Peduto: Transportation changes coming regardless of Smart City grant
As city competes for federal grant, the mayor says Pittsburgh will forge ahead with plans to make urban transportation more efficient.
March 15, 2016 6:49 PM
Mayor Bill Peduto, left, and Raj Rajkumar, director of Carnegie Mellon University's Metro 21 and the Technologies for Safe and Efficient Transportation Center, outline the steps being taken to secure a $50 million U.S. Dept. of Transportation grant to build technology-based systems to address transportation challenges in cities. Pittsburgh is competing with six other cities.
Mayor Bill Peduto said Pittsburgh is well positioned to win a $50 million grant from the U.S. Department of Transportation's Smart City Challenge program, saying the city is on the verge of "something monumental" in the area of transportation technology.
By Ed Blazina / Pittsburgh Post-Gazette
Pittsburgh Mayor Bill Peduto expects Pittsburgh to win the race to improve transportation regardless of whether it is selected for a $50 million technology grant.
That’s because, the mayor said Tuesday, through partnerships with Carnegie Mellon University, the University of Pittsburgh and others the city is poised to take great great strides in transportation. If the city is selected for the U.S. Department of Transportation’s Smart City Challenge grant, the steps may begin sooner, he said.
Technology developed locally — including traffic sensors, driverless cars and apps to move travelers to their destinations more efficiently — already is being implemented in some instances, Mr. Peduto said at a news conference at CMU. For example, a system developed at CMU controls 13 traffic signals in the city’s East Liberty neighborhood, reducing the time drivers sit at intersections, said Raj Rajkumar, director of the university’s Metro 21 and Technologies for Safe and Efficient Transportation Center.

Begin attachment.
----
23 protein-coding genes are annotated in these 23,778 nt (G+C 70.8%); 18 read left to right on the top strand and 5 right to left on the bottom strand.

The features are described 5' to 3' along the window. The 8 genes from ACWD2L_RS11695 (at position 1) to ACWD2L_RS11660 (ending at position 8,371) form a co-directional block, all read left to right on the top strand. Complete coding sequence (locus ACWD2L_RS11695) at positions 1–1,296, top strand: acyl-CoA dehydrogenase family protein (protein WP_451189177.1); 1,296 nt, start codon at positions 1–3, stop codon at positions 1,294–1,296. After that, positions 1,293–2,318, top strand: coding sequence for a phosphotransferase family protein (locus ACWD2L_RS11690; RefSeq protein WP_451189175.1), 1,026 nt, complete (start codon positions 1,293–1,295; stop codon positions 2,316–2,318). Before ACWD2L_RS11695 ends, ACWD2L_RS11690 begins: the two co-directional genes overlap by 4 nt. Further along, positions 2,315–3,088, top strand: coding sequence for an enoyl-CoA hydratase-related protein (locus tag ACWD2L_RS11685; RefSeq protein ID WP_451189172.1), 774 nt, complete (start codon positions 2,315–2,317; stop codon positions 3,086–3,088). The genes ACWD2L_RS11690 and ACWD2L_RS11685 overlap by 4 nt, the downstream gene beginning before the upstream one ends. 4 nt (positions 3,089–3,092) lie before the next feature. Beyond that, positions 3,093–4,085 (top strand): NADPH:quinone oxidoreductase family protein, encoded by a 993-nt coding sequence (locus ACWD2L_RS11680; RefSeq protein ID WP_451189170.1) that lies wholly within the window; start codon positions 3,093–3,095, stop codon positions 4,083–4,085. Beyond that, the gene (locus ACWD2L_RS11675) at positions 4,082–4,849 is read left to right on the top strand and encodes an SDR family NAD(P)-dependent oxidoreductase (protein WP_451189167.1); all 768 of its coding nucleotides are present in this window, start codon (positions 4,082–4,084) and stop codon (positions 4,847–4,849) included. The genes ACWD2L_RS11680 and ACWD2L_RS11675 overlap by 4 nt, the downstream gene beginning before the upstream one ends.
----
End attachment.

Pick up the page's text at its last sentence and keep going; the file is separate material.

That continuing work puts Pittsburgh in a good position as one of seven finalists for the Smart City grant, they said.
“The way transportation is now is nowhere like what it will be in 2045,” said Mr. Peduto, stressing that cities that can adapt will thrive. “[Those cities] will be the ones that lead the industry.”
Mr. Peduto envisions Pittsburgh becoming the center of a new industry to produce the types of sensors and apps to make traffic move more efficiently. That would include developing electric vehicles that produce less air pollution, energy systems to power those vehicles and programs to teach residents in disadvantaged communities how to work in the new industries.
The Smart City program dovetails with studies on a Bus Rapid Transit system between Downtown and Oakland, the Uptown Ecodistrict program of sustainable development and a program with the U.S. Department of Energy to use steam plants to produce electricity, the mayor said.
“This is where the world is going,” the mayor said. “The question is, will Pittsburgh be a leader? Over the course of the next decade, we will transform this city.”
If it is chosen for the grant, Mr. Peduto said, the city would treat it as a challenge and ask foundations to match the money.
The other finalists for the grant are Austin; Columbus, Ohio; Denver; Kansas City; Portland; and San Francisco. As finalists, they received $100,000 from the U.S. Department of Transportation and have about a month to refine their applications. The winner will be named in June.
The winner will get up to $40 million from the Department of Transportation, $10 million from Paul G. Allen’s Vulcan Inc. and $1 million in cloud service credits from Amazon Web Services. Amazon will work with the finalists to develop ways its system can work with their proposals.
Ed Blazina: firstname.lastname@example.org or 412-263-1470.
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